By: Grayson Tummings, Contributing Writer
Photo by Marcus Dieterle/ The Towerlight
Members of Towson University’s chapter of Young Americans for Liberty, a libertarian organization, protested Towson’s current free expression policy on Feb. 2 by asking students to sign a large “free speech ball” and their petition to change the policy.
According to the Foundation for Individual Rights and Education, public universities such as Towson are legally bound to adhere to the United States Constitution in all of their policies and regulations, including those pertaining to the First Amendment.
The members of YAL protested against Towson’s free expression policy on time, place and manner.
The policy states that students or student groups who are planning expressive activity in a public area, such as Speaker’s Circle or Freedom Square, must contact and obtain permission from the Office of Campus Life.
Towson does not permit group expressive activity in non-public areas, such as offices, lobbies and classrooms, however the University allows exceptions for areas that have been reserved.
YAL members said the time, place and manner policy directly violates the Constitution and strips Towson community members of their First Amendment right to freedom of speech by placing limitations on when, where and how these expressive activities can occur.
“We’re here to promote the message of freedom of speech, individual liberty, and the rights of everyone,” said Alex Staudt, YAL’s director of free speech. “We’re trying to support civil discourse.”
In previous reporting by The Towerlight, Vice President for Student Affairs Deb Moriarty explained that Towson’s time, place and manner policy is meant to create a safe environment for community members to express themselves.
“We’re not going to say yes or no to a speaker based on what we think they’re going to say,” Moriarty said. “If it’s a known speaker who has caused controversy, our main concern is campus safety.”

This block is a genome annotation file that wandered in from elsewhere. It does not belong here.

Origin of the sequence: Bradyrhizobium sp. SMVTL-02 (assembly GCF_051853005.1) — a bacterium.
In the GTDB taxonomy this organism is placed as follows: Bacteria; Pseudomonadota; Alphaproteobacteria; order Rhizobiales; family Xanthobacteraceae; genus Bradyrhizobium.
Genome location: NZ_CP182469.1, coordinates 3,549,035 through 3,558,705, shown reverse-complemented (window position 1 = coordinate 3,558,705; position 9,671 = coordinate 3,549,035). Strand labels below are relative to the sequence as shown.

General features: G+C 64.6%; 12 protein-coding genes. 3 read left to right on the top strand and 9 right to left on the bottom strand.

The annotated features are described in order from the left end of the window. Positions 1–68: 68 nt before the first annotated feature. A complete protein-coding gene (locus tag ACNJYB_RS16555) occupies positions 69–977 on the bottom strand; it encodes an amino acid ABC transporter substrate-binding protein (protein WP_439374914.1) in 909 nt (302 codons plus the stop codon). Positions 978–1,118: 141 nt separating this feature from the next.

Moriarty said that when students obtain permission from the administration, the University is better prepared to assess the amount of security needed for an event or where the event should take place to meet the needs of the size of the audience.
She added that Towson is legally obligated to be content neutral and cannot regulate which Towson community members can speak based on those individuals’ beliefs.
Still, YAL member Mitchell Oktavec is concerned about the possibility of the University restricting expression they do not agree with.
“This leaves the door open for potential censorship,” Oktavec said, “If the student is advocating for something that administration disagrees with, their application can be put at the bottom of the pile or rejected. Not to mention this is a public university so our First Amendment rights are applicable here.”
Freshman and psychology major Dani Deal also feels that the policy could lead to restriction of speech.
“I feel like there’s pros and cons to [the policy] because if it’s something we are protesting against the University for doing, then they’re of course going to be like ‘no, we don’t want you to do that,’” Deal said.
Members of YAL also support the notion that allowing uncensored free speech will encourage the students of Towson to conduct civil conversation about topics they are passionate about.
“I am noticing a disturbing trend in various college campuses, of administrators violating the First Amendment,” Staudt said. “Colleges are missing a sense of civil discourse. We can learn from both sides of any given issue.”
“One of the most inspiring things about free speech is knowing that my friend, who is a Marine, who was once deployed to Afghanistan, was able to change some of his views about Muslim people, because he was able to listen and understand a Muslim man’s point of view,” Oktavec said.
The students of this organization also recognize that there may be students who would use their First Amendment right to say things that aren’t necessarily ethically or morally sound.
“This is is a public area,” Oktavec said. “Everyone should be able to say what they want to say as long as they are not being violent.”
Gaby Jamiolkowski, a freshman, thinks the policy is helpful in preventing intentionally hurtful speech.
“If you’re trying to get a group of people to see your ideas, that’s different, but if you’re doing something to hurt someone’s feelings then that’s not a good idea. But otherwise you should be allowed to do whatever,” said Jamiolkowski.
Staut said “the only cure for bad speech is more speech.”
- Mary-Ellen Davis and Marcus Dieterle contributed to this article.